Fri 8 Mar 2013
For International Women’s Day, it is important to reflect on issues that are of significant impact on women around the world. Let’s start with a beginning, the Genesis one. The original creation story familiar to Judaism, Christianity and Islam starts out with man alone. Not only is the first man not like other animals, which he has no problem naming, but he has no family: no nurturing mother, no moral father, no brothers or sisters. He was formed as a lump of clay with breath and a spirit connection to the divine. Even the presence of God, his creator father figure, was not enough for this lonely man. Surely this garden paradise was hell for the man alone.
So God put Adam to sleep, extracted a rib and fashioned a woman to be his mate. But again this was still a fool’s paradise with no other human beings around the first pair. No doubt it was less boring, but there seem to have been few challenges for the couple, since everything they needed (except clothes which were not yet fashioned) were at hand. Yes, they had each other, but apparently only as a brother and sister might. Until that fruitful day when Eve bit into the knowledge of good and evil, it must have been boring beyond belief. Disobedience by the pair, something quite normal for all children who could hardly know better, led to a disaster for the first couple, their children and all children ever after. So the story goes. Hell would now shift from the lonely boredom of Paradise to the sweat and blood reality of a world where both had to work for a living.
The gender gap, foretold in the curses on Adam and Eve, has many variants, but the vast majority of societies give the male precedence. Post Eden became a man’s world, where brother kills brother and the line of begats is male to a fault. One assumes all this begetting involved sex, but the opening chapters of Genesis are strangely silent about sex. One can understand the desire not to draw attention to the original incest, but one wonders about the libido of these descendants of Adam and Eve. By the time of Noah sex is a serious issue, one in which the “sons of God” saw that the “daughters of men” were “fair”, at least in the sense of fair game. So when we are told “And God saw that the wickedness of man was great in the earth, and that every imagination of the thoughts of his heart was only evil continually” (Genesis 6:5), we have finally arrived at and beyond what might be called the gender gape.
Gaping at women, sexist as that can be, is never the same as raping women. Genesis has its “fair” share of rapes. Forcing sex on women surely predates what some would tout as the world’s oldest profession, prostitution. The mentality of an immoral man is not to pay for what he can take for nothing. That mentality has not abated, despite all the measures of progress we humans take credit for. Statistics of reported rapes are hardly an exact measure of reality, but in the United States it is estimated that between 300,000 and 1.3 million victims are raped each year. Some argue that about half of all rapes go unreported. Statistics worldwide are widely seen as flawed, but it is clear that rape is a problem everywhere, some places more than others.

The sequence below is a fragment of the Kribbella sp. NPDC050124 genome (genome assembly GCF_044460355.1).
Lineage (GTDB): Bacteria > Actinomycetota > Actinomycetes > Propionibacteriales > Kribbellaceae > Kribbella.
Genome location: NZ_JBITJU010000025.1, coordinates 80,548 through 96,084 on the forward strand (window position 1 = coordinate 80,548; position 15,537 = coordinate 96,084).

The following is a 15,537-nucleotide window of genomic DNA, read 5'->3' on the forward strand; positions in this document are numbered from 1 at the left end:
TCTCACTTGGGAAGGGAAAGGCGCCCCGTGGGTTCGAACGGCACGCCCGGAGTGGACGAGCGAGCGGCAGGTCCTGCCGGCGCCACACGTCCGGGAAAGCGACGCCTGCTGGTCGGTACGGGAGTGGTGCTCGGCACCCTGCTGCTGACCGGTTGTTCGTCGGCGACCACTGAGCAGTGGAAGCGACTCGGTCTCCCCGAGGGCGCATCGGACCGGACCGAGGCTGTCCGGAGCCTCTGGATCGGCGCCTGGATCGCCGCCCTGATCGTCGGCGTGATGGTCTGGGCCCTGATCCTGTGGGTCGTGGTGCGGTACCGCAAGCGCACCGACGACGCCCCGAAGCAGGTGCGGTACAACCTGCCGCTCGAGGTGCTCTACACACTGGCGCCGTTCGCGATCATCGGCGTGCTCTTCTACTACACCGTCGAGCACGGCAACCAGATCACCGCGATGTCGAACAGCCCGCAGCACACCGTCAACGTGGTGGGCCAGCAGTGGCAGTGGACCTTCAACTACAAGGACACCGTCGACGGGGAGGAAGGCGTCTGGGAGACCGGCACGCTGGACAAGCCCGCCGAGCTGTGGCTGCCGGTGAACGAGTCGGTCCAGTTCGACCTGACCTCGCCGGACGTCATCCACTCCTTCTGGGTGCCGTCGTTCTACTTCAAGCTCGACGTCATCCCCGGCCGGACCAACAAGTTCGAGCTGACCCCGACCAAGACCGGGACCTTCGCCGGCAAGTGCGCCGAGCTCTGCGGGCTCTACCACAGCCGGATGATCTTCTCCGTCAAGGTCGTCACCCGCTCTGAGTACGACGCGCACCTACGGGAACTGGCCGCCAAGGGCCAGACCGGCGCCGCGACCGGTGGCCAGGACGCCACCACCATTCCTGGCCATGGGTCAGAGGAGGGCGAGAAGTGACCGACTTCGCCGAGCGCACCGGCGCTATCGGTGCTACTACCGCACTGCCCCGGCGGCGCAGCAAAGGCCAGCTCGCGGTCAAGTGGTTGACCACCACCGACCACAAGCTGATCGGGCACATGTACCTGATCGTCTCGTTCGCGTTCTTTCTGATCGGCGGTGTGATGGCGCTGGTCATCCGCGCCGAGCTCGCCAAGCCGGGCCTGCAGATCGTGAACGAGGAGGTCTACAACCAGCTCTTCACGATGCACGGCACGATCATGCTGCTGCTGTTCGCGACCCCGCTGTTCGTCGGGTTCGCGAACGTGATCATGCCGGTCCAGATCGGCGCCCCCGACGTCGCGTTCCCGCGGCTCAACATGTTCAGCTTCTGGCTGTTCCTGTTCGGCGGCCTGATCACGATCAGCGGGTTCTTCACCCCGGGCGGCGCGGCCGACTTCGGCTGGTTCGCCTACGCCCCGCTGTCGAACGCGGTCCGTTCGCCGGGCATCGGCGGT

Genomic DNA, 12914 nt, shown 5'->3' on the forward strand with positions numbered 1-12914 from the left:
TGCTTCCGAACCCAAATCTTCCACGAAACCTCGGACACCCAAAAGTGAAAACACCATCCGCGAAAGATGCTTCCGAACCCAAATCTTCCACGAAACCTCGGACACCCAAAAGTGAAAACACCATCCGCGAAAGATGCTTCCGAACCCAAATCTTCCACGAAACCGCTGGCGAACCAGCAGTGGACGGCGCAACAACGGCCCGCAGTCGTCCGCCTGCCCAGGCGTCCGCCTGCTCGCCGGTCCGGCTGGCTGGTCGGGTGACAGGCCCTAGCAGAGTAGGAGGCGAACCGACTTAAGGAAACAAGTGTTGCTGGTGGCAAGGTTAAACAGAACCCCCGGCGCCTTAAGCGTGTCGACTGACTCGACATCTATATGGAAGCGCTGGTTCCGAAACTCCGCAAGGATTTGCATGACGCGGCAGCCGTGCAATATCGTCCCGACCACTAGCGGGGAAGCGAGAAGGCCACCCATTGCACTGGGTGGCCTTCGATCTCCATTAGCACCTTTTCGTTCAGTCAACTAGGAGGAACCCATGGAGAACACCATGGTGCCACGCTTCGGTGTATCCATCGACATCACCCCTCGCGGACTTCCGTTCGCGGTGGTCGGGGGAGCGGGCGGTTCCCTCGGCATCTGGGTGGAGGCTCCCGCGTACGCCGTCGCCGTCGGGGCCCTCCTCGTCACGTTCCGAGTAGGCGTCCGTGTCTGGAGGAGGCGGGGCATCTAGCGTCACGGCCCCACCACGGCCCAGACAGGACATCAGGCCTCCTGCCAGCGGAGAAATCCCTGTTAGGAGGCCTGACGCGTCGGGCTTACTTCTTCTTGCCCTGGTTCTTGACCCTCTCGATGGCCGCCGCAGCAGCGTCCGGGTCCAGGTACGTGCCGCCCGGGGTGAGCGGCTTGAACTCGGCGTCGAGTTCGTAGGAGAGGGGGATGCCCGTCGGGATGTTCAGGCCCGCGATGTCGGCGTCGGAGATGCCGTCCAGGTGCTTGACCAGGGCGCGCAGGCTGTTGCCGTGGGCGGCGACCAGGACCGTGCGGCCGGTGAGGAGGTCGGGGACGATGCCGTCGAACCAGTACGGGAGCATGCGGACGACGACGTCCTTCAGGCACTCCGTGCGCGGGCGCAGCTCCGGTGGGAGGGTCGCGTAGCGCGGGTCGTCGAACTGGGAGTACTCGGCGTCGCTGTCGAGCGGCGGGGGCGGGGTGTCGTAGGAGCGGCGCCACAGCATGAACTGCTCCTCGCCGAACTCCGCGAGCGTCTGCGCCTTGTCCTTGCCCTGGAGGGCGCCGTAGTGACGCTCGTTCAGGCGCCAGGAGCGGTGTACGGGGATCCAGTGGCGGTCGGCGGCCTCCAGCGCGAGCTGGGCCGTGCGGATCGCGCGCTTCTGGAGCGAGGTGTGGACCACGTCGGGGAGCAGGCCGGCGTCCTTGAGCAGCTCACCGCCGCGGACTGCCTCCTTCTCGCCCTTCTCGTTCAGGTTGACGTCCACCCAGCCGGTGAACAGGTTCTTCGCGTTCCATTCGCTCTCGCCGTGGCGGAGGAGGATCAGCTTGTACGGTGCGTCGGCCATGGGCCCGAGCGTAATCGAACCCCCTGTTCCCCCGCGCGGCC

Late last year and earlier this year several gang rapes in India caught not only the attention of the Indian public but of most of the world. Some of the gang rapes in India have been fueled by religious hatred. Consider the following account from last year: “On August 25 this year a Catholic nun, Sister Meena Lalita Barwa, was attacked and dragged to a deserted office of an NGO and then brutally gang raped. She was then publicly humiliated by being paraded naked in the streets by a mob of 40 men, while others looked on.” People fed up with the level of violence against women took to the streets in Delhi with demonstrators shouting slogans like “Don’t teach us what not to wear. Teach your sons not to rape girls.” I cannot imagine a woman more modestly dressed than a nun, so the issue in rape should not be reduced to what a woman is wearing or not wearing.
Rape is first and foremost a crime. It is criminalized in just about every law code there is, although some of the earlier ones only considered rape a problem for certain classes of women. Historically rape was a constant companion of pillage, plundering and outright warfare. In the Bosnian war of 1992 an estimated 20,000-50,000 Muslim women were raped, many as part of a distorted strategy to defile the enemy’s bloodline. In Islamic law rape is considered an act of violence, above and beyond the category of adultery or having sex unlawfully. It is even reported in a tradition that an accused rapist was stoned to death, at the admonition of Muhammad, on the basis of the woman’s testimony alone. The Qu’ranic injunction (24:31) for a man is quite clear: he should avert his eyes if he sees a woman who is not modest in his eyes. It would not be polite to gape, but it becomes the worst sort of crime if it ever turns to rape.
The gender gap still dominates; the gender gape is not likely ever to abate given our evolutionary ancestry; but, rape is a disease well worth eradicating.
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